Get him to the Greek system.
If Neighbors was looking to join the ranks of great frat-house comedies, then Neighbors 2: Sorority Rising aims to twist the film sub-genre on its head. The new comedy, again directed by Nick Stoller, both is funnier than its predecessor and offers a significant amount more depth in what it’s aiming to do.
Neighbors 2 (Bad Neighbors 2 outside the US) picks up with Mac Radner (Seth Rogen) and Kelly (Rose Byrne) several years after the events of Neighbors, with the couple and their young daughter Stella ready to move out of their own home into a bigger place where they can expand their family.
Their plans hit a snag when they realize they can’t sell their home until it makes it through escrow. (An ongoing and hilarious gag throughout the film is their lack of understanding what “escrow” is.) They just need to make it through 30 days without the buyers backing out — which of course quickly proves to be more difficult than it seems.
Enter newcomer to the franchise Chloe Grace Moretz, who plays pot-loving college freshman Shelby. She is desperate to join a sorority (led by a funny Selena Gomez) but gets turned off by their strict rules and the fact that sororities aren’t allowed to throw parties within the Greek system; only frats can. Yes, that’s true, and yes, the movie wants you to know that the rule is crazy.
Shelby sets out with some of her fellow wannabe sisters, played by Kiersey Clemons and Beanie Feldstein, to make the first sorority that can party. Thus they rent out the old Delta Psi house next door to the Radner’s home for their new sorority, Kappa Nu.
Like in Neighbors, there are no “villains” in this movie — even Kelly and Mac admit that Kappa Nu is trying to do something good in creating their partying, non-stereotypical sorority. But also like in Neighbors, the Radners’ personal crisis trumps the crazy partying the sorority wants to do, and it’s there that Sorority Rising’s conflict lies.
Zac Efron’s Teddy Sanders gets pulled back into the Radners-vs-Greek system battle when he tries to help Kappa Nu be the best partying sorority it can be. He’s desperate to be valued after all his friends headed into adulthood and he remained stuck in the same position that audiences left him in at the end of Neighbors.
When he is discarded by the ladies of Kappa Nu for being an “old person” — albeit a hot one — he joins forces with the Radners to get his revenge. Pranks, destroyed property and pork fat-lubed strip teases ensue.
Many favorites from the first film return in smaller roles, with some nice development for Dave Franco’s Pete, and Ike Barinholtz’s Jimmy and Carla Gallo’s Paula being more terrifyingly crazy than ever. The smaller roles are populated with funny comedians who make the most of their screentime, from a quick but brilliant sequence with Hannibal Buress’s Officer Watkins to great moments with Abbi Jacobson and Billy Eichner’s new characters.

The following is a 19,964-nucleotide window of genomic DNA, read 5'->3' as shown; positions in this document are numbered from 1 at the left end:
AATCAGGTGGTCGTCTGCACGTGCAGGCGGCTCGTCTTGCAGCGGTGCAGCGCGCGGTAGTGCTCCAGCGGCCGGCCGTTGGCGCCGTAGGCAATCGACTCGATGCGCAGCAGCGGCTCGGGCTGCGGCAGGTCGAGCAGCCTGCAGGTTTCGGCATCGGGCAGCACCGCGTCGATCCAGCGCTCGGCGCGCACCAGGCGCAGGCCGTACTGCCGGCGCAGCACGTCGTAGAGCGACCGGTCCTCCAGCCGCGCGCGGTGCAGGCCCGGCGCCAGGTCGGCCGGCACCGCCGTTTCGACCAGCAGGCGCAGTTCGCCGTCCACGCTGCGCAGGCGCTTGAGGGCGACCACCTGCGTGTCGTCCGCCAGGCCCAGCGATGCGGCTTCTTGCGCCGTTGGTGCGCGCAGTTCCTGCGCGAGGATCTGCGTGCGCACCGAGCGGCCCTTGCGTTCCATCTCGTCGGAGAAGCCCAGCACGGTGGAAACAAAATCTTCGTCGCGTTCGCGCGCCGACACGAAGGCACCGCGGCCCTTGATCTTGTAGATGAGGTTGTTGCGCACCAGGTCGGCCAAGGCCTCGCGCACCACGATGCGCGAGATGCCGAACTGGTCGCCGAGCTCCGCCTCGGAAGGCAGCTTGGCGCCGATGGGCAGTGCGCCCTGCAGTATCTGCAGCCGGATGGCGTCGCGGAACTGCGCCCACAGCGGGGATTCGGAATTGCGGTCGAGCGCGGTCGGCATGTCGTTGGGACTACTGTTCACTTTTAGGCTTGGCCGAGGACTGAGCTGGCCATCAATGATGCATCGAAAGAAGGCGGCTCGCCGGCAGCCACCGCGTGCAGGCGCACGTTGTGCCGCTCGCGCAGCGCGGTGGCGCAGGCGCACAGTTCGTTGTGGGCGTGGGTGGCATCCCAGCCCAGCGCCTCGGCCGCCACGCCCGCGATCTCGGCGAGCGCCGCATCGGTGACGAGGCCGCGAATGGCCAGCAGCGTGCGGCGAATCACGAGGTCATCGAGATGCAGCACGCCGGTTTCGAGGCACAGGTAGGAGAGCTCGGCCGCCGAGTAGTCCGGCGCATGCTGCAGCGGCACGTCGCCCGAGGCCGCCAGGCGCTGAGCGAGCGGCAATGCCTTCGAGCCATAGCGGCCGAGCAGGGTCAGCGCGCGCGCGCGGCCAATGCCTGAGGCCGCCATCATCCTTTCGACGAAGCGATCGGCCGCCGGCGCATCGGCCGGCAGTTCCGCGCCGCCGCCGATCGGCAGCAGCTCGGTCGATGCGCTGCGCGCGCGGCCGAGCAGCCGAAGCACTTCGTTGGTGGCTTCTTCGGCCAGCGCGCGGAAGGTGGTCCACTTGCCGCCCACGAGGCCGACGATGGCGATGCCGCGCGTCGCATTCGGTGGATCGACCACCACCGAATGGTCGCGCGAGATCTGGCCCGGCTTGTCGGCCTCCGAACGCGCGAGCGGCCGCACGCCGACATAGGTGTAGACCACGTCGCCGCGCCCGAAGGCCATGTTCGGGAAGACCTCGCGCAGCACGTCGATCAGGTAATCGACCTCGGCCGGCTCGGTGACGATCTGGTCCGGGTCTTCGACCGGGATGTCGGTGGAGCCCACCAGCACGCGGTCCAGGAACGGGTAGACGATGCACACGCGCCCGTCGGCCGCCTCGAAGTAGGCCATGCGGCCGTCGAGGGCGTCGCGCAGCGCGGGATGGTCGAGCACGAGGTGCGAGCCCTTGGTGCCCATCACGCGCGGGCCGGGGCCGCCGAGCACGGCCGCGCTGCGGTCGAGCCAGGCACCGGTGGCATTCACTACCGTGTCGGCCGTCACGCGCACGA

Neighbors screenwriters Andrew Jay Cohen and Brendan O’Brien returned for Sorority Rising, and Stoller, Rogen and Evan Goldberg also lent their talents to the script. As a result, the jokes are often sharper and funnier in Neighbors 2, both when they pertain to the gender disparity commentary and when they’re just being silly.
The commentary on gender inequality is surprisingly pointed and allows Sorority Rising to be elevated above its sub-genre. Looking back at IGN’s review of Neighbors, it feels like the sequel directly responded to one of the main criticisms; we called it “a very silly film that that has little in the way of depth or substance, but enough jokes to ensure that such superficiality doesn’t really matter.”
Here, there is an attempt to get at a real cultural issue through comedy, and more often than not it works. Stoller clearly is aware of the sexist stereotypes Neighbors perpetuated, and sought to spin them on its head. But Neighbors 2 isn’t an issues movie; it’s a comedy first and foremost that is strengthened by the fact it has a strong message this time.
Stoller is also clearly aware that this movie follows the familiar pattern of the first film, and often pokes fun at it. The sequel’s self-awareness is its strength. Its jokes occasionally get in the way of its story, with the comedy set pieces sometimes overpowering what is a pretty straightforward premise, but not in a way that is significantly distracting. Even though this film isn’t as much about the bromance between Teddy and Mac, it still has a similar amount of heart to the first movie.
It helps that there’s real growth for Mac, Kelly and Teddy by the end of the film, as well as the new characters like Shelby. They all are in better places than where they started, literally and figuratively. Could there be a Neighbors 3? The movie ends at a pretty good place, but when Stoller created a sequel as great as this one, there surely will be people ready to go back to this world.